This graph shows the number of distressed loans by category. The bottom category is the foreclosure inventory, which as you can has been steadily rising but the increase over the last 2 quarters of 2009 tempered off some. The green group are foreclosures started which have also decreased in the last quarter of 2009. this is, as I will talk about it more later on, due to pressure on mortgage companies to modify distressed loans and minimize the numbers going into foreclosure. Many states have also put moratorium on foreclosures towards the end of the year. The pink group are mortgages 90+ days past due which have also leveled out at the end of 2009. finally is the orange group, which are newly delinquent loans and that is the most positive news, showing that loans entering delinquent status are decreasing and possibly indicating that the foreclosure crisis in 2010 might not be as bad as was in 2009.
Return to Normalcy Lawrence Yun, Ph.D. Chief Economist NATIONAL ASSOCIATION OF REALTORS® Presentation at Macroeconomic Advisers Meeting Washington, D.C. December 8, 2010
Existing Home Sales (Closings) Tax Credit Impact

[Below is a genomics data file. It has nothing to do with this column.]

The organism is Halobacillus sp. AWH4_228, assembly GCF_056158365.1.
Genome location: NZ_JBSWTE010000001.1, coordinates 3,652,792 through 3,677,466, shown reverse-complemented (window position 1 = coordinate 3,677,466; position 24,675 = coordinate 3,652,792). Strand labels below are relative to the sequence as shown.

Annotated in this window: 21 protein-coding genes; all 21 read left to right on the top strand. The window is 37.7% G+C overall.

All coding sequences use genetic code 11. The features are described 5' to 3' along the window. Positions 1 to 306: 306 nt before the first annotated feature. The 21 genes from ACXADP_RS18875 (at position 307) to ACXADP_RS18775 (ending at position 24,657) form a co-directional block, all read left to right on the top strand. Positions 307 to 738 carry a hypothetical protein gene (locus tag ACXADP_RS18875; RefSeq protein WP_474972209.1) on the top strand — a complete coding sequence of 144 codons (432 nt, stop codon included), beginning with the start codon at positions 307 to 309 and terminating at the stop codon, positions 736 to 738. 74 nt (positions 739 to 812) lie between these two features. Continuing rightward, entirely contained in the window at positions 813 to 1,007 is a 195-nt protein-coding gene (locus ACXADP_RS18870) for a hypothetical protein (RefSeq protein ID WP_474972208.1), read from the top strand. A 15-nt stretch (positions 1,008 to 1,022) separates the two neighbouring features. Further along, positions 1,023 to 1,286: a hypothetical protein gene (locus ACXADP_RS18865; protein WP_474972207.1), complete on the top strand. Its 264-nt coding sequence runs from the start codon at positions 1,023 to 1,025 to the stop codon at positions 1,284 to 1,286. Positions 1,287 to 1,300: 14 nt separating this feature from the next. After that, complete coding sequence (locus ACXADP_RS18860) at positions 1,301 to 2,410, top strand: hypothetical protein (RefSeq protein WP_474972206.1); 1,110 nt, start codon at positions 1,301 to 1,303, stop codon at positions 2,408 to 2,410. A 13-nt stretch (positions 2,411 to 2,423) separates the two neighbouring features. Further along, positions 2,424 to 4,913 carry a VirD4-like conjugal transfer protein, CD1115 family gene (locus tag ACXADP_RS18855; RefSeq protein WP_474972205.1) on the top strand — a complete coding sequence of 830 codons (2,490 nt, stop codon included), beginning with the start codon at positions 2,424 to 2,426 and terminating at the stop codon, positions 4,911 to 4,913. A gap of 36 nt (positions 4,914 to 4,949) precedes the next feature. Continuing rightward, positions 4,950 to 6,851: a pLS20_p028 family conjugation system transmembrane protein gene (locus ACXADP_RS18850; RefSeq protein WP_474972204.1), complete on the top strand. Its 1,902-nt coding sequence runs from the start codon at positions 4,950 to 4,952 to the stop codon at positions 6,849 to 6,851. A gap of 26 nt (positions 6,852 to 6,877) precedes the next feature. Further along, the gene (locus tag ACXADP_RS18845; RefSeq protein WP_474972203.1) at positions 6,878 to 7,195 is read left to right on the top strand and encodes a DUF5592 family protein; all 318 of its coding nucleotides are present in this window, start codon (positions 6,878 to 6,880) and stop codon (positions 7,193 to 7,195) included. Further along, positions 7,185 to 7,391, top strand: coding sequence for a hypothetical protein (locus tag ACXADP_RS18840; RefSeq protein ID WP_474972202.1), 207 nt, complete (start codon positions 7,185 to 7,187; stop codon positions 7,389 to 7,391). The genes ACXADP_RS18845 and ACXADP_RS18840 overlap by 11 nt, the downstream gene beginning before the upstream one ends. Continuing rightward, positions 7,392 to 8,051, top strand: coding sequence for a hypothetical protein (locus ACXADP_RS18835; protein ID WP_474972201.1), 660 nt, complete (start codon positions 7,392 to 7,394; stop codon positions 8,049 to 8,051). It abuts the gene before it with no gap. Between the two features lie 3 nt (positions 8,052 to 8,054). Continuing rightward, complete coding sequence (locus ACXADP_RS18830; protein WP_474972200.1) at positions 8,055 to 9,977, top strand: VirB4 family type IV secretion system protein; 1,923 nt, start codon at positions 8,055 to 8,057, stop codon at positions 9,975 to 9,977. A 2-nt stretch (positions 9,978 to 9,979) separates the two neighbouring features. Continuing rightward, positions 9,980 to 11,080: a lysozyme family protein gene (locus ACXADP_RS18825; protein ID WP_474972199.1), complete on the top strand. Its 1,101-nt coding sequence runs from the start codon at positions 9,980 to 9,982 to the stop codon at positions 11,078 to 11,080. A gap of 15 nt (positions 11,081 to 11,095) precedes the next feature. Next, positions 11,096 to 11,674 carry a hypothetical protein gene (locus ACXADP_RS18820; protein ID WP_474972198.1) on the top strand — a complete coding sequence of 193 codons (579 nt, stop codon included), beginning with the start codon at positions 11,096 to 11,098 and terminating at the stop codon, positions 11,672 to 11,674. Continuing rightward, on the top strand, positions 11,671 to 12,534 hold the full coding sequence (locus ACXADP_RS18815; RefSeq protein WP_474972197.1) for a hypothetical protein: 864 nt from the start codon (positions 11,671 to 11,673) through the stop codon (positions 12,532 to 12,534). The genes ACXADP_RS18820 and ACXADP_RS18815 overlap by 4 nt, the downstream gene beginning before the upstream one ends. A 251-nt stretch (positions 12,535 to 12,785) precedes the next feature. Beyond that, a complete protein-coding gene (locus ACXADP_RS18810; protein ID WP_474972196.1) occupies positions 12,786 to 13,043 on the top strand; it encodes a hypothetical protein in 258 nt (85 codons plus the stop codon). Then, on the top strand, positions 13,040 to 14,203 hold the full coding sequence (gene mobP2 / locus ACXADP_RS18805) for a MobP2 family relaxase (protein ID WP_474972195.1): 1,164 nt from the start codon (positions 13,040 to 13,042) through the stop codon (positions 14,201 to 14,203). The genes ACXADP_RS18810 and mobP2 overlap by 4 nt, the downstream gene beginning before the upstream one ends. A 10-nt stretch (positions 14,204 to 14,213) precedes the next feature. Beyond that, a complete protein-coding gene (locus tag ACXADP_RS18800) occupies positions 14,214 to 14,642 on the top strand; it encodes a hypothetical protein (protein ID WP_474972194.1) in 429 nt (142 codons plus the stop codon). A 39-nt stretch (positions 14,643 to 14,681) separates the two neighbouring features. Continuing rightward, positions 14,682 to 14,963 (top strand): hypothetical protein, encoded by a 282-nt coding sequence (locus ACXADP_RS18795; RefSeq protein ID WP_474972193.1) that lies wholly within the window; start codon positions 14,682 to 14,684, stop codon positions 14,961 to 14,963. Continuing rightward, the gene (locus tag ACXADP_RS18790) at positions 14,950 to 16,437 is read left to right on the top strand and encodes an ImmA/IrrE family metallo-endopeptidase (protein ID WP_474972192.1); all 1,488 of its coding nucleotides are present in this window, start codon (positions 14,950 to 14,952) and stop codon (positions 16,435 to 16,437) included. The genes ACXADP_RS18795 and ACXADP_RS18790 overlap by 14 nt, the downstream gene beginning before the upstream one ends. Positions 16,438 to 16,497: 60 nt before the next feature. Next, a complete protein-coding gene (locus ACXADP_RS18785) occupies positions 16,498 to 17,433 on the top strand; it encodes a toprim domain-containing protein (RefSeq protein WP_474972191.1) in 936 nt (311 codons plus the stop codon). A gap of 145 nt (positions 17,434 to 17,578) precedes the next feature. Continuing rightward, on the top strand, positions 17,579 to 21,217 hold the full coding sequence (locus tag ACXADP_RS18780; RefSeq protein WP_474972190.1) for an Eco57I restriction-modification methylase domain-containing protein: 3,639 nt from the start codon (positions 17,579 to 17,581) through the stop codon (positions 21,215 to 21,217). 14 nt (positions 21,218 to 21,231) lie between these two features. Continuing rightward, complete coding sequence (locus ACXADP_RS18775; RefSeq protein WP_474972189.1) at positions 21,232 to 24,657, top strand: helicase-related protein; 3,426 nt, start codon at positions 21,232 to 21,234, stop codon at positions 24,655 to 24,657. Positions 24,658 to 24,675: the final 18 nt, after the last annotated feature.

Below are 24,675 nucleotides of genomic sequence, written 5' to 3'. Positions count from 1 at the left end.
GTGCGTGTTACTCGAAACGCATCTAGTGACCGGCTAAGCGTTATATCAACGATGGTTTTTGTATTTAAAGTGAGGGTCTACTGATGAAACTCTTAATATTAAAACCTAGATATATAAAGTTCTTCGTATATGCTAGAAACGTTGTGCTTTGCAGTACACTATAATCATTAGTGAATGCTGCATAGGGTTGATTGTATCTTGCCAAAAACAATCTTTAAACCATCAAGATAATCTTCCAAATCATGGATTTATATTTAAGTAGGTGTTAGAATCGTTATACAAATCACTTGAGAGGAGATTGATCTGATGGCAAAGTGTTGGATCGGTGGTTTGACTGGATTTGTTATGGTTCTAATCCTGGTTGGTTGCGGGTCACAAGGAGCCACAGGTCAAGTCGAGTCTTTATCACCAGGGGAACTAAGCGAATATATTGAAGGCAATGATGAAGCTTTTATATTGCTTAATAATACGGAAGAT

Compelling AffordabilityMonthly Mortgage to buy a Median Priced Home
QE2 Inconsequential if Too Strict Underwriting Standards?Fannie and Freddie Backed Mortgage Loan Performance Source: Federal Housing Finance Agency
Distressed Loans and Shadow Inventory Bad loans are nearly always made in good times. But recently originated loans are performing very well.
Underwater Homeowners and Short-Sales 11 million underwater homeowners Overestimate by CoreLogic? 75 million total homeowners Short-sales and Foreclosures: about 1/3 of existing home sales…1.5 million per year Assume ½ underwater homeowners stay put by choice (and not go through distressed sale) 5.5 million out of pocket (CoreLogic data) … 7% lower sales 4 million out of pocket (NAR estimate based on Fed data) … 5% lower sales 2010 Existing + New Home Sales are … 21% lower sales versus 2000
Homeowner Vacancy Rate(0.8% point above normal = 600,000 above normal)